Caturday: Felix the Cat

felix1

I have no idea why but I woke up this morning thinking of Felix the Cat. I was not, as a child, particularly fond of Felix and even now he seems unremarkable. A real-life Felix might be an improvement … but I have never seen a white-faced cat with a totally black body and head. Tuxedo cats usually have a white bib and paws, which Felix does not.

He’s also quite a thin cat. I am not into the lean and hungry look as far as cats go. That cocky grin is also annoying.

I didn’t know til a few minutes ago that he was created (in 1919!) by an Australian cartoonist called Pat Sullivan (I was addicted to the Australian series The Sullivans, but that’s another story), and looked quite different in the 1920s …

this_is_theFelixCatBook_original

 

He appeared in animated silent cartoons from 1924 and looking like the cat above, and didn’t transition to the Felix we are more familiar with until the 50s, when his show started airing on American TV.

 

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Top Ten Tuesday: Top Ten Reads 2018

I am no longer clued in enough about book publishing dates to take on this week’s Top Ten Tuesday prompt: Upcoming Releases I’m on the Fence About. I have a vague idea of some books that are coming out this year, but nothing definite. These days, unlike when I was writing book reviews and managing the books pages of a newspaper, if I do know a book’s release date,  it’s because I’ve heard it on a podcast, read it somewhere, or someone more knowledgeable has told me. It’s more likely I hear about ‘new’ books after they’ve been published — via an interview with the author, a review or recommendation.

Anyway, Top Ten Tuesday is hosted by That Artsy Reader Girl‘, but today I am posting my ten favourite reads from 2018. Late, I know, but then it’s never too late to read these books.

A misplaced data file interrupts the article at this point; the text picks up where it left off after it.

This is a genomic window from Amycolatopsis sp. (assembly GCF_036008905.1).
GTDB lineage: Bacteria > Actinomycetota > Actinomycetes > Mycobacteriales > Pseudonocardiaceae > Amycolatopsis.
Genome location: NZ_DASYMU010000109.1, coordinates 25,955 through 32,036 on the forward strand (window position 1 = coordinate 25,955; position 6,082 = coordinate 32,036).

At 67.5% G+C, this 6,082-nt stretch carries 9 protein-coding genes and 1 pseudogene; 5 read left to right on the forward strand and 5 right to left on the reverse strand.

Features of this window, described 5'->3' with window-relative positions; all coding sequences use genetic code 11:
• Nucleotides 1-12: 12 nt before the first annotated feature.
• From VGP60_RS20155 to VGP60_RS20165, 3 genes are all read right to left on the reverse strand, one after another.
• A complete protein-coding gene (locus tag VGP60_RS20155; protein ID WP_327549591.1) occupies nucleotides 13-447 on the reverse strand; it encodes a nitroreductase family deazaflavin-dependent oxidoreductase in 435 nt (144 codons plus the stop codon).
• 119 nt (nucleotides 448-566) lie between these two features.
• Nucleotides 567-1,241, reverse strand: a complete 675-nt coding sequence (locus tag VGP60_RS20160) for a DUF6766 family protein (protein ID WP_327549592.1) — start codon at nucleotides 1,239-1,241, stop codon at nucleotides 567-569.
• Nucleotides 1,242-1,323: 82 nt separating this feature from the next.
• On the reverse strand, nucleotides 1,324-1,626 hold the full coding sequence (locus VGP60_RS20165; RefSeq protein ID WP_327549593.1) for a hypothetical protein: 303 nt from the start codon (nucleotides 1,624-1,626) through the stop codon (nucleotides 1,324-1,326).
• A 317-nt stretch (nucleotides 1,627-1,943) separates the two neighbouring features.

My ten favourite books, in no particular order:

Top Ten

Strange Weather in Tokyo by Hiromi Kawakami

The Nakano Thrift Store by Hiromi Kawakami

Manazuru by Hiromi Kawakami

Provenance by Ann Leckie

The Magicians of Madh by Aditi Krishnakumar

Bird Cloud by Annie Proulx

Murder While You Work by Susan Scarlett (Noel Streatfeild)

The Tale of the Bidadari by Stephani Soejono

Enormous Changes at the Last Minute by Grace Paley

Under the Pendulum Sun by Jeannette Ng

And if I had to narrow it down to my favourite five …

Top Five

The Nakano Thrift Store by Hiromi Kawakami

Provenance by Ann Leckie

The Magicians of Madh by Aditi Krishnakumar

Bird Cloud by Annie Proulx

Murder While You Work by Susan Scarlett (Noel Streatfeild)

 

 

Invaded!

Until I summon the energy to post properly, I thought I’d share this incident that happened exactly a year ago. I’d posted about it on Facebook and it. popped up in memories this morning and made me laugh:

A tree shrew came into the house yesterday, causing me to scream like I was being chased by a knife-wielding psychopath. Somehow, these furry creatures don’t scare me out in the open, but when they’re scampering about the flat, panicking cos Boris-Doris is staring at them and licking her lips, they make me panic too.

While I hid in my room, my family (incl BD) tried to encourage the shrew to leave. Some herding was done but as no one involved was a border collie, their efforts made the creature panic even more. At one point, it leapt on Elesh’s shoulder and then bounced off his stomach and disappeared – where to no one could tell.

It was then decided that Mr Shrew had left the building, but a couple of hours later, it crept out from behind the sofa and shot out through the door to the balcony.

This is what Mr Shrew looked like …

I hope to start blogging again soon. There’s a lot I want to discuss but life has been messy, so please bear with me. In the meantime, have a happy tree-shrew-free Sunday!

Caturday: The Little Lion

The Little Lion is a character in J. P. Martin’s ‘Uncle’ series.

He is a small lion who can make himself heavy and unbudgeable. When his friend, the musician and music teacher Thomaso Elsicar Gordono (aka the Maestro or Music Master), hears bad notes being played and tries to throw himself out of a window, the Little Lion hangs onto to the Maestro’s coattails and sits down, making himself heavy.

Caturday: The Catkinses

I know it’s been a long time since I updated this blog.

There is so much I want to say, but my life is crowded at the moment and I can’t find the (head)space I need to write.

Ideas are coming thick and fast (as usual). I heard someone on the radio saying that he had too many ideas and he was going to try picking one and seeing it through to the end. I need to do that.

In the meantime, for Caturday, I give you my two companions, Charles Thomas [left] and Boris-Doris …